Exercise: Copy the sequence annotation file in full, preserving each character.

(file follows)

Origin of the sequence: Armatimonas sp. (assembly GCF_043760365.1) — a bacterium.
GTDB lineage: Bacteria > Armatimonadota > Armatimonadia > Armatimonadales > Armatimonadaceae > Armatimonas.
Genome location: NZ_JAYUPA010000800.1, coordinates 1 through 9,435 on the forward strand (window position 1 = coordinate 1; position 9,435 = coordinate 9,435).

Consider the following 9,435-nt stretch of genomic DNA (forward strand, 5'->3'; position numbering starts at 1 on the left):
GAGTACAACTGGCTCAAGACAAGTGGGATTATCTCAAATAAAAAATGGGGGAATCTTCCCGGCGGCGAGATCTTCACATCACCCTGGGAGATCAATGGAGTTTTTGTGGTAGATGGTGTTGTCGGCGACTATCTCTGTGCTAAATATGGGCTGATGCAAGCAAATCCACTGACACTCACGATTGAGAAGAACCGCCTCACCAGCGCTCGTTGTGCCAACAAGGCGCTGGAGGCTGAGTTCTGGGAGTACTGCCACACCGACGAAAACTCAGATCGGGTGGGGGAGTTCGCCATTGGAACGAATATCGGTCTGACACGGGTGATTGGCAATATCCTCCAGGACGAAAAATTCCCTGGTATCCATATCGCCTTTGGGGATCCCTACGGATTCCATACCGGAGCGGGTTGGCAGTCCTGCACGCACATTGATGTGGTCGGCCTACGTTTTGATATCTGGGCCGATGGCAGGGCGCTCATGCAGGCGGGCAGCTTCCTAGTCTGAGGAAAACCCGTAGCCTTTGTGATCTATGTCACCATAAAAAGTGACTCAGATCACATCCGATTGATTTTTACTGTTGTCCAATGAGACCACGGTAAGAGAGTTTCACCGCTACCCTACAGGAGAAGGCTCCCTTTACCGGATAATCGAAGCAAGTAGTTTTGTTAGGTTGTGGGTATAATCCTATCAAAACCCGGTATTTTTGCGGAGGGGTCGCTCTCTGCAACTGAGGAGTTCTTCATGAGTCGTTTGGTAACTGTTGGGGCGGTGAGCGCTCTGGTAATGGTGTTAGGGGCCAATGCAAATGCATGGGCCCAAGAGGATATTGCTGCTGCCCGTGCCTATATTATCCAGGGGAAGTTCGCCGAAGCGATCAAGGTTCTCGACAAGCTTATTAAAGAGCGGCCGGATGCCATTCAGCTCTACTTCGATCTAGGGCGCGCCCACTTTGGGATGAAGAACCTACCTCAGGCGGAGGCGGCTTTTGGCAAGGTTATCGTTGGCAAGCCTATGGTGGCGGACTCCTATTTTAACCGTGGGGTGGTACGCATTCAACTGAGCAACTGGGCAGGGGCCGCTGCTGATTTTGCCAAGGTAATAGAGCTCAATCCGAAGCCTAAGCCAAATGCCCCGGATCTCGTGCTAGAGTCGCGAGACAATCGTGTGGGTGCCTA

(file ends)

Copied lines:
Origin of the sequence: Armatimonas sp. (assembly GCF_043760365.1) — a bacterium.
GTDB lineage: Bacteria > Armatimonadota > Armatimonadia > Armatimonadales > Armatimonadaceae > Armatimonas.
Genome location: NZ_JAYUPA010000800.1, coordinates 1 through 9,435 on the forward strand (window position 1 = coordinate 1; position 9,435 = coordinate 9,435).

Consider the following 9,435-nt stretch of genomic DNA (forward strand, 5'->3'; position numbering starts at 1 on the left):
GAGTACAACTGGCTCAAGACAAGTGGGATTATCTCAAATAAAAAATGGGGGAATCTTCCCGGCGGCGAGATCTTCACATCACCCTGGGAGATCAATGGAGTTTTTGTGGTAGATGGTGTTGTCGGCGACTATCTCTGTGCTAAATATGGGCTGATGCAAGCAAATCCACTGACACTCACGATTGAGAAGAACCGCCTCACCAGCGCTCGTTGTGCCAACAAGGCGCTGGAGGCTGAGTTCTGGGAGTACTGCCACACCGACGAAAACTCAGATCGGGTGGGGGAGTTCGCCATTGGAACGAATATCGGTCTGACACGGGTGATTGGCAATATCCTCCAGGACGAAAAATTCCCTGGTATCCATATCGCCTTTGGGGATCCCTACGGATTCCATACCGGAGCGGGTTGGCAGTCCTGCACGCACATTGATGTGGTCGGCCTACGTTTTGATATCTGGGCCGATGGCAGGGCGCTCATGCAGGCGGGCAGCTTCCTAGTCTGAGGAAAACCCGTAGCCTTTGTGATCTATGTCACCATAAAAAGTGACTCAGATCACATCCGATTGATTTTTACTGTTGTCCAATGAGACCACGGTAAGAGAGTTTCACCGCTACCCTACAGGAGAAGGCTCCCTTTACCGGATAATCGAAGCAAGTAGTTTTGTTAGGTTGTGGGTATAATCCTATCAAAACCCGGTATTTTTGCGGAGGGGTCGCTCTCTGCAACTGAGGAGTTCTTCATGAGTCGTTTGGTAACTGTTGGGGCGGTGAGCGCTCTGGTAATGGTGTTAGGGGCCAATGCAAATGCATGGGCCCAAGAGGATATTGCTGCTGCCCGTGCCTATATTATCCAGGGGAAGTTCGCCGAAGCGATCAAGGTTCTCGACAAGCTTATTAAAGAGCGGCCGGATGCCATTCAGCTCTACTTCGATCTAGGGCGCGCCCACTTTGGGATGAAGAACCTACCTCAGGCGGAGGCGGCTTTTGGCAAGGTTATCGTTGGCAAGCCTATGGTGGCGGACTCCTATTTTAACCGTGGGGTGGTACGCATTCAACTGAGCAACTGGGCAGGGGCCGCTGCTGATTTTGCCAAGGTAATAGAGCTCAATCCGAAGCCTAAGCCAAATGCCCCGGATCTCGTGCTAGAGTCGCGAGACAATCGTGTGGGTGCCTA